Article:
Behind the picnic place at Fiveways, beyond the hedge, is a deep, deep ditch. The Friends have been clearing this ditch, cutting back the old hedges and haloing the oak trees (nos.5503 to 5507) that stand on the far bank. If you look over the bridge where all the paths meet, you will see where they have been working.Continue reading “Primrose ditch”
A veteran oak tree is usually somewhere between 200 and 400 years old. These are trees that have local historical significance or that play important roles in a particular biosphere or landscape. In the reserve we have many notable and veteran oak trees, numbered and mapped.Continue reading “Haloing oak trees”
This year, consider making room in your garden for native wildflowers. The easiest and most environmentally friendly way to do this is to let the buttercups, dandelions and hawkbits in your lawn grow tall and flower.Continue reading “Consider wildflowers”
Winter cress (Barbarea vulgaris) is another of the wildflowers first identified and recorded in the reserve by Country Recorder Richard Aisbitt when he visited last summer. It isn’t a rare species or even particularly unusual; it’s just one of those plants that are so commonplace that nobody bothers to look at it or ask what it is.Continue reading
Pictures from Simon Knight of the new wetland pond in Lambrok Meadow and the two new backwater scrapes. They are slowly filling in this rain. As the weather warms, keep an eye out for the pioneer plants that will move in and provide cover for the our wetland creatures.
Snowdrops are the earliest of the reserve’s wildflowers and this is the right time to look out for their green shoots pushing through the woodland’s leaf litter. Here, while we wait for the flowers, are five things you probably didn’t know about snowdrops.Continue reading
Every Christmas, the National Trust publishes a report on the ways in which the year’s weather has affected the UK’s wildlife. This year, after the summer’s extreme drought, we can clearly see some of those effects in the reserve.Continue reading “Annual report”
What would Christmas be without mistletoe?Continue reading “Mistletoe”
Five things you may not have known about the ivy in your Christmas wreath.Continue reading “. . . and the ivy”
Over the years the Friends of Southwick Country Park have planted many holly whips in the hedges around the reserve’s fields.Continue reading “Oh, the holly. . .”
The week ahead is promising falling temperatures and a hard frost. How will this affect the reserve’s flora?Continue reading
Which is the greener option when it comes to Christmas trees: real or artificial? A real Christmas tree is a beautiful and traditional addition to our commercialised modern Christmases but it comes with a frisson of guilt. Should we be cutting down trees at a time when our struggling planet and its biosphere need all the trees they can get? Fear not; the news is good.Continue reading “Christmas tree”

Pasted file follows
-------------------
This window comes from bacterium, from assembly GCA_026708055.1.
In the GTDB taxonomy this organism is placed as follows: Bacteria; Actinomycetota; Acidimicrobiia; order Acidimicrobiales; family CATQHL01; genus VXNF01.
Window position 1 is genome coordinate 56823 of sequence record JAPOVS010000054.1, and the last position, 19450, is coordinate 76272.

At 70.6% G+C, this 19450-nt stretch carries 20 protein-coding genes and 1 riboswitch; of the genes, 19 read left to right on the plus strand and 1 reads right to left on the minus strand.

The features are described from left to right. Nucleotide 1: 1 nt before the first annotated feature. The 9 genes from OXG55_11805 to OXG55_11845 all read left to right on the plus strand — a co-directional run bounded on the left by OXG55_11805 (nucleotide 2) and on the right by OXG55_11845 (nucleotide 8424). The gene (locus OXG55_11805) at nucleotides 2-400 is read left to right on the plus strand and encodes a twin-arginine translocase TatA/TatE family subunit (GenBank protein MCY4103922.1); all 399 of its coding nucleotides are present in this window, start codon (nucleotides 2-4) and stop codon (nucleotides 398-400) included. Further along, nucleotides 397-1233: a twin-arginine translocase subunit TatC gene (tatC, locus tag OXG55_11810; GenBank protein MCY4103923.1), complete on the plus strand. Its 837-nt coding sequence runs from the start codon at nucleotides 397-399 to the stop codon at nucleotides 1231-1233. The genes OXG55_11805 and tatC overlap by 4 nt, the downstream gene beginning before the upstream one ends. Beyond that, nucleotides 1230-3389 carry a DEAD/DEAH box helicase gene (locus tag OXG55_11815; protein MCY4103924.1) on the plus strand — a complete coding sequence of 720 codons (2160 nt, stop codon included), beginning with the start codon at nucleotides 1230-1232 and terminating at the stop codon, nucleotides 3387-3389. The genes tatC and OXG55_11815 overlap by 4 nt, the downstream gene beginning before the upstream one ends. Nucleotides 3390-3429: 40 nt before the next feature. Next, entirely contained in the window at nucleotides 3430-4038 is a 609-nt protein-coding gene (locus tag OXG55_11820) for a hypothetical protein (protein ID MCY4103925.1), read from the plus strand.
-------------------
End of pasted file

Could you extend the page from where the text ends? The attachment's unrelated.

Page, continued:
Staghorn lichen (Evernia prunastri), also called oakmoss, is common and widespread in deciduous woodlands. This example was found in the park by Ian, on low growing oak branches. It is very sensitive to air pollution and is an indicator of good air quality.Continue reading “Staghorn Lichen”
The reserve provides habitat for all kinds of wasps. This year, despite the drought, must have been a good year for gall wasps because our oak trees are showing a goodish crop of the various round galls we call oak apples.Continue reading “More about our oaks”
Lambrok wetland areas
Clive Knight has sent in pictures of the wetland scrapes in Lambrok Meadow. Now that the rain has refilled Lambrok Stream and spilled into the scrapes, we can see how they are intended to develop.Continue reading
Fact of the week
In Britain we have two native species of oak which look very similar. This is how to tell them apart: pedunculate oaks (Quercus robur) produce acorns which hang on a stalk or peduncle while the acorns of the sessile oak (Quercus petraea) are stalkless.
Left: sessile oak; right: pedunculate oak. Header image: the oak by the bridge between Sleepers and Cornfield photographed by Ian Bushell
A message from Barbara Johnson:
Where have all the blackbirds gone? Are they able to find enough food in the wild so don’t need to visit our gardens?Continue reading “The blackbird question.”
Here is another of the plants first identified in the reserve by County Recorder Richard Aisbitt when he visited us this summer: broad buckler-fern, Dryopteris dilatata.Continue reading
In the summer, County Recorder Richard Aisbitt identified meadow foxtail (Alopecurus pratensis) in our fields, a tall grass with a furry flower head that looks like a fox’s brush: hence its name.Continue reading
Why do the leaves change colour?
There are three kinds of pigment in a usually green leaf: carotenes which are yellow, red and pink anthocyanins, and chlorophyll, which is the green that masks the other colours until autumn.
There are Jerusalem artichokes (Helianthus tuberosus) flowering down by the Lambrok tributary stream. They have been there for three or four years now and are spreading along the bank.Read on: